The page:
Star Supermarket Ltd Information System Application

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Information systems are an integral part of any business. This report provides a consultative guideline to Star Supermarket Ltd in the application of a modern information system in its operation. The system will be integrated after the Supermarket establishes outlets in Fgura, Hamrun, and Rabat. The contemporary information system will allow the attainment of the following three objectives, i.e., improvement of customer experience, improving the employee experience and to adequately support and improve decision making.

Task One

a)    Distinguish between data and information, and explain three (3) uses of business information. Provide examples which are pertinent to the supermarket business.

Data

Is the raw numbers and figures that require processing so that it can be meaningful. Conventionally in business systems data includes numbers, words, and symbols. This raw information in a business such as in the supermarket is collected in relation to transactions, facts, and events. In the case of a supermarket data when selling a product then data will include the time and date of the transaction, facts of the product bought, the transaction value, mode of payment i.e. credit card, cash or debit, the employee that recorded the sale and any promotional discount applied (Hardcastle, 2011).

In the case of Star Supermarket Ltd, the data will be collected and processed at the point of sale. Once the data is processed, the customer will be able to receive a receipt (Hardcastle, 2011). The data will also be useful to the supermarket management.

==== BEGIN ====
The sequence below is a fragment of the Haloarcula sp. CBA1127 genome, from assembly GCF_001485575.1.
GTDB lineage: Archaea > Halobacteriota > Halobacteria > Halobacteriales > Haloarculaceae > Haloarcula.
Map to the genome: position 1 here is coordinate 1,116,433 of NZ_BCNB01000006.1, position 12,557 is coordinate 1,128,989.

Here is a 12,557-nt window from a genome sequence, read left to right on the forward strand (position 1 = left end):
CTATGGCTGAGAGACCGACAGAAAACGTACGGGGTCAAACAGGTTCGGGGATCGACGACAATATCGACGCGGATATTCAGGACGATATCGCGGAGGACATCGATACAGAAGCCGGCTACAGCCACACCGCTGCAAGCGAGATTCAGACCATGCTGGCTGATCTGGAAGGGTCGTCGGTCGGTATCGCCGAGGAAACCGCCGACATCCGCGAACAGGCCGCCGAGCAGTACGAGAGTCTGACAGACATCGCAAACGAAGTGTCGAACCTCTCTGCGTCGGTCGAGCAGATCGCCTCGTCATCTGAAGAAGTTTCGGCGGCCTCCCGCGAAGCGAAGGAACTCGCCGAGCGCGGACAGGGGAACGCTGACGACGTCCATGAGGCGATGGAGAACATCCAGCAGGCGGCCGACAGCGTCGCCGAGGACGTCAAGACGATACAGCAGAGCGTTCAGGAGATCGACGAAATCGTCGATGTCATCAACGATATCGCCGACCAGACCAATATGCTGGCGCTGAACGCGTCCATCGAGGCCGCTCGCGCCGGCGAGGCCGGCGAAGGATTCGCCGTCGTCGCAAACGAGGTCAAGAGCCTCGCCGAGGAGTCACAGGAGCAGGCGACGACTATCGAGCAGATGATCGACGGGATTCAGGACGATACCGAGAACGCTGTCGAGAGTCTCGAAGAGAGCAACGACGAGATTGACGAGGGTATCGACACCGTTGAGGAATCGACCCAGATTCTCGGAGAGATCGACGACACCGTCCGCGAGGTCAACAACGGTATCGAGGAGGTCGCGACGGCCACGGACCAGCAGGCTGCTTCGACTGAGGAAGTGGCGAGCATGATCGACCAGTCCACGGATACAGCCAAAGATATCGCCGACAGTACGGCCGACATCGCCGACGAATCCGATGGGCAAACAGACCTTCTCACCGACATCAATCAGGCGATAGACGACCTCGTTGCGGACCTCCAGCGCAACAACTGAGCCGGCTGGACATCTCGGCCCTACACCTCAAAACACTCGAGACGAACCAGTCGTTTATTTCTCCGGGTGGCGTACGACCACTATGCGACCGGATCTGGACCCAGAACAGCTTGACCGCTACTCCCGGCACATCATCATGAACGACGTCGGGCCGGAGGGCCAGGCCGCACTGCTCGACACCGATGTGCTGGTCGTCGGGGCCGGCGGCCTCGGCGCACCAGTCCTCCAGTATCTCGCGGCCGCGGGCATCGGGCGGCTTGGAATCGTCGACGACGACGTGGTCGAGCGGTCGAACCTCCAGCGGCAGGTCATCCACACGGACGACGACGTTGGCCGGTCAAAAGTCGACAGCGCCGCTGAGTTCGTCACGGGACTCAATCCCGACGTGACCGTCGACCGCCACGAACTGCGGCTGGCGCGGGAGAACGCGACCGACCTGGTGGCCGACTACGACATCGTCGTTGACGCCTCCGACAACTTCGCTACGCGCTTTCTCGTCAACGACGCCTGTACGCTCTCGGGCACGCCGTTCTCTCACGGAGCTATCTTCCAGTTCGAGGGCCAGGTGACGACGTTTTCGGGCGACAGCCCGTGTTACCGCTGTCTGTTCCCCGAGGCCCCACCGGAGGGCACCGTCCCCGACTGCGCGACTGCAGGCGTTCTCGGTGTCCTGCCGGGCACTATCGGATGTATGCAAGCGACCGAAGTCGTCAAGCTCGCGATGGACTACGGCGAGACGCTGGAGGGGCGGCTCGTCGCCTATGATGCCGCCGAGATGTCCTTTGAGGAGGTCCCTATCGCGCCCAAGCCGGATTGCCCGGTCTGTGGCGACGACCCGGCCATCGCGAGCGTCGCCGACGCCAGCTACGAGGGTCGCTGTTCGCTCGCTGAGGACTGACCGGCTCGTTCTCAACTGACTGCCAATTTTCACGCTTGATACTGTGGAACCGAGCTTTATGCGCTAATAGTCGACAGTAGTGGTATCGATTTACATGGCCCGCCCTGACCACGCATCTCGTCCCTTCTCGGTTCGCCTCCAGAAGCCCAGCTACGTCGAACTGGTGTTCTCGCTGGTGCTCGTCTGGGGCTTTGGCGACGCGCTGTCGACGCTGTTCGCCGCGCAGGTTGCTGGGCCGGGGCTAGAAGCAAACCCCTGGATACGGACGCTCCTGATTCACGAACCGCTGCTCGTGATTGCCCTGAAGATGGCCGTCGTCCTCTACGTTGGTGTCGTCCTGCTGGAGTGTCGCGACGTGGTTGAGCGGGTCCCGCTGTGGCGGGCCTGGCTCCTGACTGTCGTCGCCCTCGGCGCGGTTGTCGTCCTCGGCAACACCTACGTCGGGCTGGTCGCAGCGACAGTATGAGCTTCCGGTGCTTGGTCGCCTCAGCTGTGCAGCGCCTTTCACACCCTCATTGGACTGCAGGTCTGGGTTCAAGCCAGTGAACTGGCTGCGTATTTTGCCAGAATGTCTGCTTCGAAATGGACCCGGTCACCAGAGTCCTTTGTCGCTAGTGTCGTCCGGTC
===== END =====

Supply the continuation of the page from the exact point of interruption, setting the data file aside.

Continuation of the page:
Information

This is the processed data that is meaningful to the person receiving it. Once data has been processed it has to be meaningful to the target audience to be termed as information.

Use of business information

Planning

The key requirement for a business to plan properly is information especially regarding the resources at its disposal, e.g., cash, human resource, customers, machinery and equipment, property, etc. (Hardcastle, 2011). The business will also require vital information about the markets in which it serves, in case of the Star Supermarket the location and the demographics will be useful. Information with regards to the competitors with increase the supermarket's competitive advantage. Information is a key ingredient in decision-making at the planning stage.

Controlling

The monitoring and control of resources against the plan created require business information. Information, in this case, will be used to measure the progress of Star Supermarket Ltd against the created plan (Hardcastle, 2011). The information will provide the progress of those activities and products that are doing well and those that are performing dismally as per the company plans.

Recording

The information about every transaction in the Supermarket requires to be collected. The details of the financial transactions, deliveries, and inventory in the Supermarket will require to be collected and the recorded for processing or future use (Hardcastle, 2011). The recorded data will provide a point of reference in the future.

b)    Describe five (5) qualities of ‘good’ information. Provide examples which are pertinent to the supermarket business.